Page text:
The facts

What is HIV?

HIV stands for Human Immunodeficiency Virus. HIV is a virus that affects the body’s immune system. Over time, and without effective treatment, it weakens the immune system leaving the person who has HIV open to other infections. HIV used to be a considered a terminal illness but advances in treatments mean it is possible to live a long and healthy life with HIV.

What is AIDS?

AIDS stands for Acquired Immune Deficiency Syndrome. A person living with HIV is said to have AIDS if their immune system becomes weakened by HIV to a severe extent where it causes a number of specific illnesses, for example Kaposi sarcoma or recurrent pneumonia.

With correct treatment it’s possible to recover from having AIDS, which means the physical illnesses have gone away although the person will still have HIV.

In the 1980s and early 1990s before treatments were available the term AIDS was used frequently. The effectiveness of treatments means that very few people living with HIV go on to develop AIDS in Scotland anymore.

Is there a cure for HIV?

No, there is no cure for HIV. However, treatment is available to prevent viral replication which helps minimise viral damage and the chances of transmission. People who are on HIV treatments can live full, healthy and active lives. If diagnosed early and with the right treatment someone living with HIV can have the same healthy life expectancy as someone who does not have HIV.

How is HIV transmitted?

The HIV virus can be found in blood, semen, pre-ejaculatory fluid, vaginal and rectal secretions and breast milk. It can only be passed on if one of these fluids exits the body of someone with HIV and enters the blood stream of someone who does not have HIV.

Very small amounts of HIV virus can also technically be found in saliva but not in sufficient quantity to cause transmission. There has never been a case of HIV transmission through saliva recorded in Scotland.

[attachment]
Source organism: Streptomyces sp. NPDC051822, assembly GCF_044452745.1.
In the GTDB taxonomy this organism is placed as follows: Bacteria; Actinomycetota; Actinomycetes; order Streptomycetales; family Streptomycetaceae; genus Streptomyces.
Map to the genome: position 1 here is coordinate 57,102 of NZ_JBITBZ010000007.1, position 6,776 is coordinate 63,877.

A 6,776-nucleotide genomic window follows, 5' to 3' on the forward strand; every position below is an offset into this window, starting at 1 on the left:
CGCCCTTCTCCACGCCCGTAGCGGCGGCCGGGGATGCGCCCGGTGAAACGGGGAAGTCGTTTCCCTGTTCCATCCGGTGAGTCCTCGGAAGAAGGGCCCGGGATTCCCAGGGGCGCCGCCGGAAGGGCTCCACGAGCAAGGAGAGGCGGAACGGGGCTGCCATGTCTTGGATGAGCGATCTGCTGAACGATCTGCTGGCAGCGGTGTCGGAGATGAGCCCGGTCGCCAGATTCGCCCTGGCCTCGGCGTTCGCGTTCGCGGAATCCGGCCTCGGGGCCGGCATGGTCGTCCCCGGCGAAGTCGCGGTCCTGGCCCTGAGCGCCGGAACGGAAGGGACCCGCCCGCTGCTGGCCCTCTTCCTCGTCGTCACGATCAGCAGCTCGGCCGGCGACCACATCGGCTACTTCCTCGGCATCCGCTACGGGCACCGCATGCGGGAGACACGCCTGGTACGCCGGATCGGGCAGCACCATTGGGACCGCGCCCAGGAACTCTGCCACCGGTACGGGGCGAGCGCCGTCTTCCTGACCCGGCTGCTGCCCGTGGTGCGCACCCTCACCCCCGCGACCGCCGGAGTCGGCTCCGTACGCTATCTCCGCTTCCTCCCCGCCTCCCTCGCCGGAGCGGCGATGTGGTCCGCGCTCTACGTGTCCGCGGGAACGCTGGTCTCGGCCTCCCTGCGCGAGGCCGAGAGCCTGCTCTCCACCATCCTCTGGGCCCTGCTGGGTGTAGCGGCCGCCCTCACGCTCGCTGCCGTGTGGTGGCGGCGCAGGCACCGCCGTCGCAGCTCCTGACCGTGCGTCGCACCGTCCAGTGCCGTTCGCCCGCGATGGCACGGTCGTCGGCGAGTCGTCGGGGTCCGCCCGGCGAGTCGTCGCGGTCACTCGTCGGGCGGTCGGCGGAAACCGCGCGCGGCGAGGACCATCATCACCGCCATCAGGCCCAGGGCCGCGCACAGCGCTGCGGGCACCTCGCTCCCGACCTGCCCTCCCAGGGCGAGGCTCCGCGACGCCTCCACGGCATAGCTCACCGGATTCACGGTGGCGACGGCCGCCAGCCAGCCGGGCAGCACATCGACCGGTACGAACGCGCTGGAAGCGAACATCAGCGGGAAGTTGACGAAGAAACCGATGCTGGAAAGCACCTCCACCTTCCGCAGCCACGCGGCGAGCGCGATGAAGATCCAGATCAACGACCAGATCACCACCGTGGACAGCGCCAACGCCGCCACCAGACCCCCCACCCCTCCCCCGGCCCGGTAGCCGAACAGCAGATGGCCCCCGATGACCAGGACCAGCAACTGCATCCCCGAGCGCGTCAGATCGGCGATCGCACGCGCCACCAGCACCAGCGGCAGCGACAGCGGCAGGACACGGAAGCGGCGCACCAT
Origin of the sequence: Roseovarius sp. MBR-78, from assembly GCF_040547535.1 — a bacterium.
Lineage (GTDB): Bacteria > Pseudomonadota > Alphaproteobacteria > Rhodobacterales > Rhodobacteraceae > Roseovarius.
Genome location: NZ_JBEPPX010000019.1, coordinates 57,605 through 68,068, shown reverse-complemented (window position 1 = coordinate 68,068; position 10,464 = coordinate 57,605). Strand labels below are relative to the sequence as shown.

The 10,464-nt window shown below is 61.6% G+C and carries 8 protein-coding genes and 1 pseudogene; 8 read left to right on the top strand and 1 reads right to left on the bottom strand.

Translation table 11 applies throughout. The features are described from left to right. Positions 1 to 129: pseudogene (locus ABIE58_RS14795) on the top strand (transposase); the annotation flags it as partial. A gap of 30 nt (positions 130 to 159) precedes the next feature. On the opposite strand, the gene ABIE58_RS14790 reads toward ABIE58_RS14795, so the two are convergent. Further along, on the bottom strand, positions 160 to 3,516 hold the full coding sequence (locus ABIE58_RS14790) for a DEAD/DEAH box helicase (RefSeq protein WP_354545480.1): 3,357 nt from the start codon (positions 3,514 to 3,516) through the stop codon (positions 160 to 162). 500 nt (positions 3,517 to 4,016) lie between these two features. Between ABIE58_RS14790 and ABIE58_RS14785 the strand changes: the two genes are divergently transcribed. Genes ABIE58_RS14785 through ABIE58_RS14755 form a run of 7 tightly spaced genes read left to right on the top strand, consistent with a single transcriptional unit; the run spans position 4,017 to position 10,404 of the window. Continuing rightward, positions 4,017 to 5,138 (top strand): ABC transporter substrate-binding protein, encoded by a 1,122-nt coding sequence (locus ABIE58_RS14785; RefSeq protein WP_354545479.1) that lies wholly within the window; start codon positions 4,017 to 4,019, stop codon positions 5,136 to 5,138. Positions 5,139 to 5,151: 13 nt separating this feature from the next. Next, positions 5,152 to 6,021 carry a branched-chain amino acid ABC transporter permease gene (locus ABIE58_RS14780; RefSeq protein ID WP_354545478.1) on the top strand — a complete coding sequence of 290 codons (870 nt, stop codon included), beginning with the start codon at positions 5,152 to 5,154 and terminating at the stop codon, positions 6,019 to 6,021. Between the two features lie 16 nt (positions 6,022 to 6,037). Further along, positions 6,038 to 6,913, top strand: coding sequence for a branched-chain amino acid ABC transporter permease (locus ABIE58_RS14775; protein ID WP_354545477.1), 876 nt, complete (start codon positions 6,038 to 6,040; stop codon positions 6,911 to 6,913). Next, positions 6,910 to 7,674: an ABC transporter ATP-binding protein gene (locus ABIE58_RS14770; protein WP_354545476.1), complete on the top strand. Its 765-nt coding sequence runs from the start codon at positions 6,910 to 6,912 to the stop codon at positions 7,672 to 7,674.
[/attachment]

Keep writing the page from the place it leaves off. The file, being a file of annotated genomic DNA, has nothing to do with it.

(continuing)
You cannot get HIV from: kissing, hugging, massage, any non-sexual physical contact, sharing cutlery, drinking from the same glass or sharing food, or from contact with surfaces such as toilet seats.

These are some of the ways by which HIV can be passed on:

Unprotected vaginal or anal sex:
Using condoms and water based lube during sex is one of the most effective ways of reducing HIV transmission and other sexually transmitted infections.

Sharing injecting equipment:
Sharing needles is a high risk activity as it is a potential route for HIV to be passed from person to person. If injecting drugs, you should always make sure you are using clean injecting equipment. Sharing injecting equipment is also a high risk activity for hepatitis B and C transmission. For more information on this you can visit www.hepatitisscotland.co.uk

During pregnancy, at birth and through breast feeding:
This risk can be virtually eliminated if the mother is on effective HIV medication and if the child is bottle-fed.

Oral sex:
Although oral sex is very low risk for HIV, it is not completely risk-free – other STIs like gonorrhoea, syphilis and hepatitis A and B are relatively easily passed on through oral sex.

What about protection?

Although there is no cure for HIV you can protect yourself and your partner by practicing safer sex and having regular sexual health checks and by using sterile injecting equipment. For more information about protection, click here.

How do I know if I have HIV?

The only way to know if you have HIV is to have a test. If you think you might have been at risk, or it has been a while since you were last tested, go to your local sexual health clinic or GP for testing.